http://bringerp.free.fr/RE/Mule/news.php5

Most of it was translated to English, but the information about how the auction prices work is still in French. Maybe one of you guys can translate that part.

Based on that information it doesn't seem like it should be a difficult mechanic to reproduce without losing too much of the excitement from the video game, most of which really came from wiggling the joystick up and down, which was sometimes done to tease or haggle prices dollar by dollar with another player, but mostly done just to see your character dancing on the screen. (Best done with Spheroid)


Always played Spheroid. Spheroid was the best.
If someone else picked Spheroid, I would pick Bonzoid. But, inside, I still wanted to be Spheroid.


We really need M.U.L.E. faction microbadges.
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J Holmes
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Main difference, I can play the videogame right now
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Richard Hutnik
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Lurkfish wrote:
adamb2k9 wrote:
In the video game, the person with the least amount of money (or in last place, I don't remember which) would be the first person to be allowed to trade if everyone arrived at the trade line at the same time. Once the auction was over, the store price would be updated based on the average selling price of all transactions from that auction. A reverse engineering of the source code from the Atari 8-Bit version can be found here:

http://bringerp.free.fr/RE/Mule/news.php5

Most of it was translated to English, but the information about how the auction prices work is still in French. Maybe one of you guys can translate that part.

Based on that information it doesn't seem like it should be a difficult mechanic to reproduce without losing too much of the excitement from the video game, most of which really came from wiggling the joystick up and down, which was sometimes done to tease or haggle prices dollar by dollar with another player, but mostly done just to see your character dancing on the screen. (Best done with Spheroid)


Always played Spheroid. Spheroid was the best.
If someone else picked Spheroid, I would pick Bonzoid. But, inside, I still wanted to be Spheroid.


If I recall that it looked like a money bag, so I think I may of gone with it.
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Kim Choy
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Lurkfish wrote:
Always played Spheroid. Spheroid was the best.
If someone else picked Spheroid, I would pick Bonzoid. But, inside, I still wanted to be Spheroid.

I'm more of a leg man... erm... leggite man myself.
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Toni Niittymaki
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Heikki Harju, the designer of the board version, is preparing his designer diary series and will start posting next week, I think.

Lautapelit.fi

Toni

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Richard Hutnik
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toniemn wrote:
Heikki Harju, the designer of the board version, is preparing his designer diary series and will start posting next week, I think.

Lautapelit.fi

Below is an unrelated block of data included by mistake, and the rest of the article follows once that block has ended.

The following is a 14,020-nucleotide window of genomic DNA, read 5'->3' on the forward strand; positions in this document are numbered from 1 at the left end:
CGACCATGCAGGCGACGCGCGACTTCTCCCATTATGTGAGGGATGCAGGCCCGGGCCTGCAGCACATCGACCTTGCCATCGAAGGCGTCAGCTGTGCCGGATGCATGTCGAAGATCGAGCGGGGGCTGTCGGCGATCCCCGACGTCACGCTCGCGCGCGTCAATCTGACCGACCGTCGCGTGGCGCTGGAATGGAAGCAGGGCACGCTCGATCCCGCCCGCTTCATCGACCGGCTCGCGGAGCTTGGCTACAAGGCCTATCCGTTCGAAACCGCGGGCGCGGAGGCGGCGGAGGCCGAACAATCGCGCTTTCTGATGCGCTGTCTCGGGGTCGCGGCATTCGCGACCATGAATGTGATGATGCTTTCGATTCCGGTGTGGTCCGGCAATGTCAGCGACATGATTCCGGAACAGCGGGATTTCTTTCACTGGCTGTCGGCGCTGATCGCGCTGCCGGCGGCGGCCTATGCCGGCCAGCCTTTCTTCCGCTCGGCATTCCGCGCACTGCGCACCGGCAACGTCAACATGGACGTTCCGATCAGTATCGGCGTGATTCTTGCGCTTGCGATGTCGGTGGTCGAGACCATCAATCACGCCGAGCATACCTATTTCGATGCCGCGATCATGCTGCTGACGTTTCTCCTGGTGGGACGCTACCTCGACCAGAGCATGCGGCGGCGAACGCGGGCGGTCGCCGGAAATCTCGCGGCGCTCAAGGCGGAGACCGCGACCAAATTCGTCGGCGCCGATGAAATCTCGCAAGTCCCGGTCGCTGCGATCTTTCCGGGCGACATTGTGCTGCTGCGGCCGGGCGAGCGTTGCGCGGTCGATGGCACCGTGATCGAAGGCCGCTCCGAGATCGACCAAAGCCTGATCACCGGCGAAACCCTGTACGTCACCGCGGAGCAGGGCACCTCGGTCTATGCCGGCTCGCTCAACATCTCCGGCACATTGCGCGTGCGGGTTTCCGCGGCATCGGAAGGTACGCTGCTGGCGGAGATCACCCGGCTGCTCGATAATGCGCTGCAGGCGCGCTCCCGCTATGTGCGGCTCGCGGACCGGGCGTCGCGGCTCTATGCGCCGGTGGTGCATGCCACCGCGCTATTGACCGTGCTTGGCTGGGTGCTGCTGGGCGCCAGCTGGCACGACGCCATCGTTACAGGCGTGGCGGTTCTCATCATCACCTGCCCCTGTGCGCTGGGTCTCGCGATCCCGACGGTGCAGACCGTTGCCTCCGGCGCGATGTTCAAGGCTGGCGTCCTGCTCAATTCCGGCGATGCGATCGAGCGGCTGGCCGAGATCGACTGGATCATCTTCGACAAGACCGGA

Toni



So the big question of what changes were made to have it work will be answered? That is cool. I am curious if the designer happened to see Planet Steam. It would be interesting to see a contrast of Planet Steam to this game.
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Craig C
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"The supply and demand ratio is computed by dividing the total quantity in play by the total quantity required. A ratio greater than 1 indicates insufficient supply. A ratio less than 1 indicates oversupply."

This may be one of those translation/rules sense glitches you referred to, because it seems like the opposite should be true. Ratio greater than 1 suggests oversupply, etc.

Ultimately, that's the level of supply and demand detail that fans of the original video game are looking for, so it'll be interesting to see how it gets translated into board game mechanics.
 
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Richard Hutnik
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bird94us wrote:
"The supply and demand ratio is computed by dividing the total quantity in play by the total quantity required. A ratio greater than 1 indicates insufficient supply. A ratio less than 1 indicates oversupply."

This may be one of those translation/rules sense glitches you referred to, because it seems like the opposite should be true. Ratio greater than 1 suggests oversupply, etc.

Ultimately, that's the level of supply and demand detail that fans of the original video game are looking for, so it'll be interesting to see how it gets translated into board game mechanics.


I am concerned that desired for purity of the game coming back in boardgame form could lead to mechanics that don't work well as a boardgame. I just how there is something that works that is done, even if streamlined.
 
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Daniel U. Thibault
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bird94us wrote:
"The supply and demand ratio is computed by dividing the total quantity in play by the total quantity required. A ratio greater than 1 indicates insufficient supply. A ratio less than 1 indicates oversupply."

This may be one of those translation/rules sense glitches you referred to, because it seems like the opposite should be true. Ratio greater than 1 suggests oversupply, etc.

Ultimately, that's the level of supply and demand detail that fans of the original video game are looking for, so it'll be interesting to see how it gets translated into board game mechanics.


Yup, you're right, the s/d ratio sentence is inverted. That's because it's inverted in the original! I get the impression Kroah isn't as skilled at expressing himself as he should be, sadly.